The four local government bills passed by the National Assembly last month remain with the Chambers of the Attorney General (AG), where they have been sent for assent certification, National Assembly Clerk Sherlock Isaacs says.
AG Anil Nandlall did not return calls made to him but when asked about the status of the bills in a previous interview, he told Stabroek News that they were being handled by his Chambers and that he had no direct involvement in their preparation.
The Local Government Commission Bill, the Local Government (Amendment) Bill, the Municipal and District Councils (Amendment) Bill and the Fiscal Transfers Bill were passed by the National Assembly on August 7, after which Isaacs and his staff, together with the Parliamentary Counsel, sent them to the AG’s Chambers for assent certification.
Isaacs said that the bills are currently out of his hands but noted that once the AG’s Chambers concludes that the bills have been properly prepared, they will be issued assent certificates and sent back to his office.
Upon receiving the bills and certificates, Isaacs will then be required to write President Donald Ramotar through the Head of the Presidential Secretariat Roger Luncheon indicating that the bills and accompanying certificates have been issued and are ready to be uplifted.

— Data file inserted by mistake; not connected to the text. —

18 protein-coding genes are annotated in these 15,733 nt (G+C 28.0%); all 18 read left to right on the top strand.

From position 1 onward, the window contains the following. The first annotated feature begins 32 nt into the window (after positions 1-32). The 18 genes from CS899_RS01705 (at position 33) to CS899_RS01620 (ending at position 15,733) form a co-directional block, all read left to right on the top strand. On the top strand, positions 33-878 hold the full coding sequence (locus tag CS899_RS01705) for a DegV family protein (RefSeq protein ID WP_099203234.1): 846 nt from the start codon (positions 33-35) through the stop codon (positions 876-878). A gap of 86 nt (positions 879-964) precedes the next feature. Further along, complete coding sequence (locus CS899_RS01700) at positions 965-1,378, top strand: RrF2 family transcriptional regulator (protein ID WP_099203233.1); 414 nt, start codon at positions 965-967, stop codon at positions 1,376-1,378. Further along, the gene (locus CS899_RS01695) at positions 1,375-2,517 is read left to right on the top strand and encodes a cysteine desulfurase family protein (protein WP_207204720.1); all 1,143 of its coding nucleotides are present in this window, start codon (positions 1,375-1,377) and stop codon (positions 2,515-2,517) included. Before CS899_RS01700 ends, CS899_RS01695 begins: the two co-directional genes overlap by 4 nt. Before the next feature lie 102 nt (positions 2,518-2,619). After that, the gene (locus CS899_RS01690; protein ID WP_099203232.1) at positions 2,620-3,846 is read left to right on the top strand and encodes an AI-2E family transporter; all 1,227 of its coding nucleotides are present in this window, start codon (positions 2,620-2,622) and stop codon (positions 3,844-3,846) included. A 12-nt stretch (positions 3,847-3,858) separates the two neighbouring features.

Once the president receives the bills, Article 170 (2) and (3) of the constitution requires him to “signify that he assents or that he withholds assent. Where the president withholds his assent to a bill he shall return it to the speaker within 21 days of the date when it was presented to him for assent with a message stating the reasons why he has withheld his assent.”
If he refuses to assent and the bills are returned, they can be returned to the president within six months of being returned to the speaker. This, however, has to be done via a motion supported by at least two-thirds of the House. Once the House resolves that the bills be returned to the president, he has 21 days in which to assent, “unless he sooner dissolves parliament.”
Since he has not yet received the bills, the twenty-one day timeframe in which he is to indicate his position on the bills has not commenced, although the opposition parties and Isaacs have expressed optimism that he will give his assent. This is due to the fact, Isaacs said, that despite residual contentions, there was consensus on the passing of all four bills.
The Guyana Elections Commission (Gecom) is currently awaiting word from Local Government Minister Ganga Persaud to make the necessary preparations for the long overdue elections, which were last held in 1994.
Gecom officials have indicated that elections can be run off in as little as six months or less once Persaud gives the go ahead. However, all of these steps depend on the president assenting to the bills.